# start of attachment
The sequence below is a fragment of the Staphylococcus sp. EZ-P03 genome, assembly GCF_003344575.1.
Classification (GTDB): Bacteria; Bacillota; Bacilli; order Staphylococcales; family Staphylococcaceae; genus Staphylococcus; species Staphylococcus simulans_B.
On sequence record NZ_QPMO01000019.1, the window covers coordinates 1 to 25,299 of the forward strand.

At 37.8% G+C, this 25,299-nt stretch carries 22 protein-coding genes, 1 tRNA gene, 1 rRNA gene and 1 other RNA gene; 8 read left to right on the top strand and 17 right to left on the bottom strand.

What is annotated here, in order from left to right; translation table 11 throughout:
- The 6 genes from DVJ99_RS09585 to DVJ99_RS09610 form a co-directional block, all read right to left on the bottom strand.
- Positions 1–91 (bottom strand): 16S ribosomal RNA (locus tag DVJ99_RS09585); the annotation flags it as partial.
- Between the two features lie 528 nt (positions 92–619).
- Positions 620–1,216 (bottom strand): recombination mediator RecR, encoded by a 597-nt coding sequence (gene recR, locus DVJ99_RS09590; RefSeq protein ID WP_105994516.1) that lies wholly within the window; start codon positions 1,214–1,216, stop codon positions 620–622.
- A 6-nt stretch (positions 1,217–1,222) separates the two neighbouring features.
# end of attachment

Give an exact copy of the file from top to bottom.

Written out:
The sequence below is a fragment of the Staphylococcus sp. EZ-P03 genome, assembly GCF_003344575.1.
Classification (GTDB): Bacteria; Bacillota; Bacilli; order Staphylococcales; family Staphylococcaceae; genus Staphylococcus; species Staphylococcus simulans_B.
On sequence record NZ_QPMO01000019.1, the window covers coordinates 1 to 25,299 of the forward strand.

At 37.8% G+C, this 25,299-nt stretch carries 22 protein-coding genes, 1 tRNA gene, 1 rRNA gene and 1 other RNA gene; 8 read left to right on the top strand and 17 right to left on the bottom strand.

What is annotated here, in order from left to right; translation table 11 throughout:
- The 6 genes from DVJ99_RS09585 to DVJ99_RS09610 form a co-directional block, all read right to left on the bottom strand.
- Positions 1–91 (bottom strand): 16S ribosomal RNA (locus tag DVJ99_RS09585); the annotation flags it as partial.
- Between the two features lie 528 nt (positions 92–619).
- Positions 620–1,216 (bottom strand): recombination mediator RecR, encoded by a 597-nt coding sequence (gene recR, locus DVJ99_RS09590; RefSeq protein ID WP_105994516.1) that lies wholly within the window; start codon positions 1,214–1,216, stop codon positions 620–622.
- A 6-nt stretch (positions 1,217–1,222) separates the two neighbouring features.